1. Acute intermittent porphyria

Acute intermittent porphyria is an autosomal dominant condition in which there is a defect in porphobilinogen deaminase

Females aged 20-40 are most affected.

There is always raised urinary porphobilinogen and aminolaevulinic acid, but the rise is greater during acute attacks.  The importance of these substances is that the urine goes deep red on being left.

Signs and symptoms include:
  • abdominal pain
  • hypertension
  • low sodium
  • low potassium
  • hypotonia
  • psychosis
  • paralysis
  • seizures
Note there are NO skin symptoms.

A way to remember this list is to think of a patient saying to you "oh doctor, my abdo pain is giving me high blood pressure and stopping me being able to stand (paralysis)"... to which you may think "ah yes, you are a teaspoon (tsp = low tone, sodium, potassium) of crazy (psychosis) aren't you?"

Drugs that can precipitate acute porphyria include:
  • alcohol
  • benzos
  • rifampicin
  • tetracyclines
  • phenytoin
  • OCP
  • halothane
  • sulphonamides

Treatment is:
  • remove precipitating factores
  • IV fluid to correct low sodium/potassium
  • high carb diet
  • IV haematin
  • prochlorperazine for nausea
  • other symptomatic treatment

Although a rare diagnosis, porphyria should always be a differential in someone presenting with abdominal pain.

2. Variegate porphyria

This is an autosomal dominant condition characterised by a deficit in protoporphyrin oxidase.

It can cause abdominal pain and neuro symptoms, but in contrast to acute intermittent porphyria it also has a photosensitive blistering rash.

It is commoner in South Africans (afrikaans)

3. Porphyria Cutanea Tarda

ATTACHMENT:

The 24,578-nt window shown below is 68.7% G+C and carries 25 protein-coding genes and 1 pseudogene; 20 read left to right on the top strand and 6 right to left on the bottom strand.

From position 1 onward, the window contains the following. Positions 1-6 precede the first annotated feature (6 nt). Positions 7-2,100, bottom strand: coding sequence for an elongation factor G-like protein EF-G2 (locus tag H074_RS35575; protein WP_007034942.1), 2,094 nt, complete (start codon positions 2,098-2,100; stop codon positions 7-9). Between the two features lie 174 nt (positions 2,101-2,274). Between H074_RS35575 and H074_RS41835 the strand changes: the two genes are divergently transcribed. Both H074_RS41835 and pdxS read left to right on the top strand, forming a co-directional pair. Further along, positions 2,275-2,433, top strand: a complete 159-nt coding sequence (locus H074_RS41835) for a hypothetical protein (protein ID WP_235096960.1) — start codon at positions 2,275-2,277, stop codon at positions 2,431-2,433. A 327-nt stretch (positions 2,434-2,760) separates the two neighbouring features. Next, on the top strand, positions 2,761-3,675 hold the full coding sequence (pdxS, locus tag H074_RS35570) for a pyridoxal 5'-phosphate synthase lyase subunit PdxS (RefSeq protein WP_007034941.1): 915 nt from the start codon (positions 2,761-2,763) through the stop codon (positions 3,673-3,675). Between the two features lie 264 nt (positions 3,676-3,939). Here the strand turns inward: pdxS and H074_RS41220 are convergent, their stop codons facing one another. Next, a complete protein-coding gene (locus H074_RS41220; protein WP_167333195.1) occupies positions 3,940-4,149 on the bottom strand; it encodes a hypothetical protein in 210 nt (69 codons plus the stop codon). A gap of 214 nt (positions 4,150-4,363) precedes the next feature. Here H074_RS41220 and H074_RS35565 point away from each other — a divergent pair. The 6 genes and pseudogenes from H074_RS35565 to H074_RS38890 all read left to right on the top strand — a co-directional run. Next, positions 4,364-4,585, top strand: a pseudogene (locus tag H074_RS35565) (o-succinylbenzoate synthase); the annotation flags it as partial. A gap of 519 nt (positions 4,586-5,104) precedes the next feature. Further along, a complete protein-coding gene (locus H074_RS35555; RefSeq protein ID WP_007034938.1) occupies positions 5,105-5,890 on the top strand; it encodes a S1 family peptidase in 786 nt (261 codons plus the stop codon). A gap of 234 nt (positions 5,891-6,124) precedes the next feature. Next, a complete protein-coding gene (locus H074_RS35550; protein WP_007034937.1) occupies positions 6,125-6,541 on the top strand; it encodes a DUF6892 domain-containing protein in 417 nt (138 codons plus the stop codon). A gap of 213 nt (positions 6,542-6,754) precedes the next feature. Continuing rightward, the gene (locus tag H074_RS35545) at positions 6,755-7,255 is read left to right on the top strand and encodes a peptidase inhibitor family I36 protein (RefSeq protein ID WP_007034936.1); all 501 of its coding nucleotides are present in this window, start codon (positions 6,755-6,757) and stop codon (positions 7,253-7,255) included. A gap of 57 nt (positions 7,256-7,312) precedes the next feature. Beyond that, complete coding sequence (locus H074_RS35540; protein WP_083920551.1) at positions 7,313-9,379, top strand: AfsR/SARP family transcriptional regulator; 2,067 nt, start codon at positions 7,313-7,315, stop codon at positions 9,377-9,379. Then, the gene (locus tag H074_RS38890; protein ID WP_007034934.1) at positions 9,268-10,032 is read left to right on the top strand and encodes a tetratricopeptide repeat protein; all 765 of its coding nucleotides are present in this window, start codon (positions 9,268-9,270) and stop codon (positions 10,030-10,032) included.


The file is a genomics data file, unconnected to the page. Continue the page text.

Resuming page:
This is due to uroporphyrinogen decarboxylase deficiency.

It results in a photosensitive rash with bulla.
It is also associated with hypertrichosis.
(these two factors may be the basis of werewolf legends...)

Urine has raised uroporphyrinogen which glows pink under a Woods light

Attacks are precipitated by alcohol, iron and oestrogen.

Treatment is with chloroquine.

Wow, that was quite long.  The next battle is far shorter, and is on the second condition I'd never heard of before today...

MRCP revision battle 15.5: Kearns Sayre

Kearns Sayre is an exceptionally rare condition caused by mitochondrial DNA mutations which results in:
  • progressive external opthalmoplegia
  • pigmentary degeneration of retina
  • heart block

It may also cause proximal muscle weakness, ptosis and ataxia.
Symptoms must begin before the age of 20.

If part 2 asks what investigation you want to do, the correct answer is muscle biopsy looking for ragged red fibres.

Onwards for another brief eponymous syndrome, Klinefelters..

MRCP revision battle 15.6: Klinefelters

Klinefelters is the commonest sex chromosome disorder, affecting roughly 1 in 1000 men.

Its karyotype is 47 XXY

The key features are:
  • tall stature
  • small testes
  • azoospermia
  • gynaecomastia

 Bloods show:
  • low testosterone
  • high LH/FSH

Treatment is with testosterone

Note there is increased risk of OP and breast cancer.

So on to the penultimate battle of the day, pellegra...

MRCP revision battle 15.7: Pellegra

Pellegra is nicotinic acid deficiency = vitamin B3 deficiency.

Symptoms include:
  • diarrhoea
  • dementia
  • dermatitis
  • depression
  • ataxia
  • insomnia
(remember as in a 4d)

Causes of pellegra include:
  • alcoholism
  • diet
  • isoniazid
  • carcinoid syndrome

And we're finally about to embark on the last battle of this epic day, neuroleptic malignant syndrome...

MRCP revision battle 15.8: Neuroleptic malignant syndrome

Neuroleptic malignant syndrome is a condition that can complicate antipsychotic use. 

Its features are:
  • pyrexia
  • rigidity
  • tachycardia

Bloods show:
  • raised CK
  • leucocytosis
  • acidosis

It is commonest in young males, and onset is usually in the first 10 days of taking the drug or after the dose has been increased.

It is important not to miss as it has a 10% mortality.

Treatment is to stop the antipsychotic, give IV fluids, dantrolene and ?bromocriptine.

That's all for today, I'll catch up on the 'wars' tomorrow after I've caught up on sleep!